The truth of the headline depends on who you ask, especially since nothing official can come out during the World Series without commissioner Bud Selig's permission. A rumor surfaced this week has picked up steam, though, and now appears to be coming true. Jed Hoyer, the current general manager of the San Diego Padres, is set to reunite with his former boss, Theo Epstein, in Chicago, as the Cubs' new GM:
We've been waiting on a resolution to the Epstein situation, as the two teams attempted to sort out the issue of compensation for the former Red Sox GM who has one year left on his deal. Hoyer is a newer issue, fresh enough that there has been nary a peep of compensation to the Padres for taking him when he has two years and an option left on his current contract. Ignoring what it would cost to take Hoyer from San Diego (it could be nothing, according to ESPN Chicago), why is it that the Cubs want him in charge?
Hoyer, like Epstein, is 37 years old. He's part of the new wave of analytical-minded general managers, but, like his former (and potentially future) boss, he understands the importance of scouting and a strong farm system. That's one of the reasons he was such a strong fit for San Diego: the Padres have a limited budget -- especially as Jeff Moorad finishes purchasing the team -- and need to develop talent from within, something the previous administration under Kevin Towers failed to do.
This would actually be Hoyer's third gig as a general manager, as he was part of the co-GM situation in Boston when Epstein initially left in late 2005, along with the new Sox GM, Ben Cherington. That lasted for just over a month, but Hoyer was part of the negotiations that led to Mike Lowell and Josh Beckett heading to Boston in exchange for prospects Anibal Sanchez and Hanley Ramirez, as well as the trade that moved Edgar Renteria to the Braves in exchange for then top-prospect Andy Marte (who would later be moved to the Indians for Coco Crisp once Epstein had returned his gorilla suit to Fenway).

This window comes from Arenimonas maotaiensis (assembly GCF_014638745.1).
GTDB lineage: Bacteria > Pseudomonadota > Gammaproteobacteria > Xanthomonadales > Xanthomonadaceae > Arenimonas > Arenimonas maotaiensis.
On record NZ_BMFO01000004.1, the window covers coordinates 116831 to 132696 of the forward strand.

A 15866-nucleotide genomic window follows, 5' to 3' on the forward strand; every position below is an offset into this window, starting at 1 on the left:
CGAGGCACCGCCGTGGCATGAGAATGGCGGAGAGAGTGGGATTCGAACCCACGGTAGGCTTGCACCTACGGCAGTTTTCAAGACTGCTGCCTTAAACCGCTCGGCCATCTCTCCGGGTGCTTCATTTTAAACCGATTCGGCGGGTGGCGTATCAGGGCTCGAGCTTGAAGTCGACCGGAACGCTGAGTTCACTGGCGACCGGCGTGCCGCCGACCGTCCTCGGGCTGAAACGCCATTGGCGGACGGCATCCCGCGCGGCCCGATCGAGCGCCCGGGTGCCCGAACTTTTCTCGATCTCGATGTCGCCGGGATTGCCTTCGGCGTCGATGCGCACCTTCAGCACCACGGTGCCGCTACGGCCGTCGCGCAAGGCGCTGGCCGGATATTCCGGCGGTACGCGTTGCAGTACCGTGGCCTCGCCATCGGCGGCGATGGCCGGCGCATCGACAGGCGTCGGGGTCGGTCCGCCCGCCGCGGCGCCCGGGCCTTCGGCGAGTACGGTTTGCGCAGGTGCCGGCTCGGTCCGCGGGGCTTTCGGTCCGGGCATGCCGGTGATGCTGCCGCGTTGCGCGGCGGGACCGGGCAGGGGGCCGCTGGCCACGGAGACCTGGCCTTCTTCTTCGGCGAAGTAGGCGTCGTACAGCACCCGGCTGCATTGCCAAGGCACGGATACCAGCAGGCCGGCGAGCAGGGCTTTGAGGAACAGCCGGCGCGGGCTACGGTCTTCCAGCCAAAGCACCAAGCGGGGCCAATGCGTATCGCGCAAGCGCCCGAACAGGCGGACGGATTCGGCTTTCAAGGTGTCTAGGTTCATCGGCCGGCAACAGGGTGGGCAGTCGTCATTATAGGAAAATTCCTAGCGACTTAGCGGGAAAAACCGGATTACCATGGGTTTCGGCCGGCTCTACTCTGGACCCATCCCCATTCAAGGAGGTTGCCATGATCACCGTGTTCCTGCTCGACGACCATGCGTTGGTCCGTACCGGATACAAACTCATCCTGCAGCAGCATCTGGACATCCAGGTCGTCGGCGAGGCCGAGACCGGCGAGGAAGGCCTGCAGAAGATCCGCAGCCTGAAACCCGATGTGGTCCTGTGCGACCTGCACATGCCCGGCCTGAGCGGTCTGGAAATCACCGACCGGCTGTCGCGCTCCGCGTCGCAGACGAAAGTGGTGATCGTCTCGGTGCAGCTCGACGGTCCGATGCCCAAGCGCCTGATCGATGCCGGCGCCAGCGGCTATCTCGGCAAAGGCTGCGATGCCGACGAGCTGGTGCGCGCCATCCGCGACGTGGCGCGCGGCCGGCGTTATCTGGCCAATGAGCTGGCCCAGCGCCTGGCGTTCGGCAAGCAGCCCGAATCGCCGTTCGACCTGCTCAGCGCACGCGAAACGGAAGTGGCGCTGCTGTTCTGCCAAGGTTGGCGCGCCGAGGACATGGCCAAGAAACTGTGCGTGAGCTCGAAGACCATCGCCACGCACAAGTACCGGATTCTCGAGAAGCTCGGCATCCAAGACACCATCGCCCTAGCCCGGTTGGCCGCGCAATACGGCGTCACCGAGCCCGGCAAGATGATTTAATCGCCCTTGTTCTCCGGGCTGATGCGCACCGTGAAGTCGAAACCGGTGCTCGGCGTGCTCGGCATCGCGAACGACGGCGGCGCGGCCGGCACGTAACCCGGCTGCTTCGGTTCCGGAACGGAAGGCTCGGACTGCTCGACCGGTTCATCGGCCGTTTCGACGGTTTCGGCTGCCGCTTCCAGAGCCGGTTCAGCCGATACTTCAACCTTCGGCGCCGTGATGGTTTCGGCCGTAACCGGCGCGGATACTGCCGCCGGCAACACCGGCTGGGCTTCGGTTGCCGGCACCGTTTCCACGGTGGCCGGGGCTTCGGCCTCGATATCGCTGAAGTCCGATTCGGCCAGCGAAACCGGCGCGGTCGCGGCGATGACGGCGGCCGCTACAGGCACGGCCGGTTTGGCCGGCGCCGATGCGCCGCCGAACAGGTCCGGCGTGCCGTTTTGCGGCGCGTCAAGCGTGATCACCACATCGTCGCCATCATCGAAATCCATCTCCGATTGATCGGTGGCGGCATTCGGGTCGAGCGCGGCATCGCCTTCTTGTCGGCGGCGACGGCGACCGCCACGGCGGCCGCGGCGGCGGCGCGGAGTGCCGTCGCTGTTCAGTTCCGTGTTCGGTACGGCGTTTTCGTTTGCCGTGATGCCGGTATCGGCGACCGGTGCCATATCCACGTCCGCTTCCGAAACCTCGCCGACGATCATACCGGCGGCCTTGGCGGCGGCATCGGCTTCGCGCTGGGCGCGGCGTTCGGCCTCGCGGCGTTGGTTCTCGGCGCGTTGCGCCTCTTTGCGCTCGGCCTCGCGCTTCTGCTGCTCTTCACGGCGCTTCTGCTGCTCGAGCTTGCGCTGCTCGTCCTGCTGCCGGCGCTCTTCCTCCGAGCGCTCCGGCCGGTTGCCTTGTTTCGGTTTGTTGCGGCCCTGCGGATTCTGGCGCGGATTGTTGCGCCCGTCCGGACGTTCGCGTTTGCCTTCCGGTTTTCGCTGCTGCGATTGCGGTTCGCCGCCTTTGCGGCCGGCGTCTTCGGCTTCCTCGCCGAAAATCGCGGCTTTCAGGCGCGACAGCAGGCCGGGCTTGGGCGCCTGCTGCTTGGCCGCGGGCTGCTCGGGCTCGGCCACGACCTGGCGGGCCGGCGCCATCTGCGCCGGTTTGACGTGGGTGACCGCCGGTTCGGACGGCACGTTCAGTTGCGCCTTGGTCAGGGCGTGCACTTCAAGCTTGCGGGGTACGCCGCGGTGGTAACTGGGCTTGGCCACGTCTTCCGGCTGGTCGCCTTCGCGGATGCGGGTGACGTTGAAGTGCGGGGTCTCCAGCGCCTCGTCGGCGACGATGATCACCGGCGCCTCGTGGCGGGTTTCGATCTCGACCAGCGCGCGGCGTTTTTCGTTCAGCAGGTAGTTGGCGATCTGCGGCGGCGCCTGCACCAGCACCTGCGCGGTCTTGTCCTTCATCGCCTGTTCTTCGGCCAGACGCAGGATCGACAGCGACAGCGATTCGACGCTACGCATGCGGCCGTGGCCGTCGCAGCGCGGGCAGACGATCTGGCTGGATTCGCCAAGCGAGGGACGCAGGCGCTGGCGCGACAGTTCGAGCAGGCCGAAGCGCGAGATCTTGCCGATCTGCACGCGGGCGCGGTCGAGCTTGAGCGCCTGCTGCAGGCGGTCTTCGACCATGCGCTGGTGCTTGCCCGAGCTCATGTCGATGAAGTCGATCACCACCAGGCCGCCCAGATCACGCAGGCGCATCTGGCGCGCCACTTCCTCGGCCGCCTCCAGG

In his longer (but still short) tenure in San Diego, Hoyer's free-agent acquisitions of Jerry Hairston Jr., Yorvit Torrealba, Matt Stairs, Jon Garland, and a trade for Miguel Tejada brought them to 90 wins in 2010, one shy of a playoff berth a season after winning just 75. While those may not seem like huge acquisitions, all of them played well -- and at a low cost -- and filled important holes in the lineup and rotation. Garland was especially important -- he threw over 200 innings just one season after the Padres had just three pitchers even cross the 100 innings pitched mark. He also attempted to improve the team at the deadline (see: Tejada) without giving up any major prospects, as the future was the real key despite their play.
Losing Adrian Gonzalez to free agency was inevitable, forcing Hoyer to deal him for prospects. That hole in the lineup couldn't be replaced in 2011, and the Padres fell to 71 wins thanks to that as well as injuries in both the lineup and rotation. Hoyer still made the most of the year, though, dealing shut down set-up reliever Mike Adams for two well-regarded pitching prospect in Robert Erlin and Joseph Weiland, and acquiring their likely center fielder of the future, Cameron Maybin, in exchange for a pair of middle relievers, a position where the Padres had a surplus.
Those two pitchers are just the most recently-added prospects worth paying attention to, as in the Gonzalez deal, the team picked up Anthony Rizzo (.331/.404/.652 in Triple-A) and pitcher Casey Kelly (a former shortstop, just 21 years old and at Double-A), and the two Hoyer drafts were fruitful, producing intriguing prospects like Jedd Gyorko, as well as this year's crop where four of their five first-round picks signed.
If this is it for Hoyer in San Diego, he helped build the foundations for a strong club of the future, fueled by a farm system that should (in theory) produce productive players. That's just what the Cubs are in need of as well; getting the band back together in Chicago gives the Cubs an even better chance of ending their championship drought.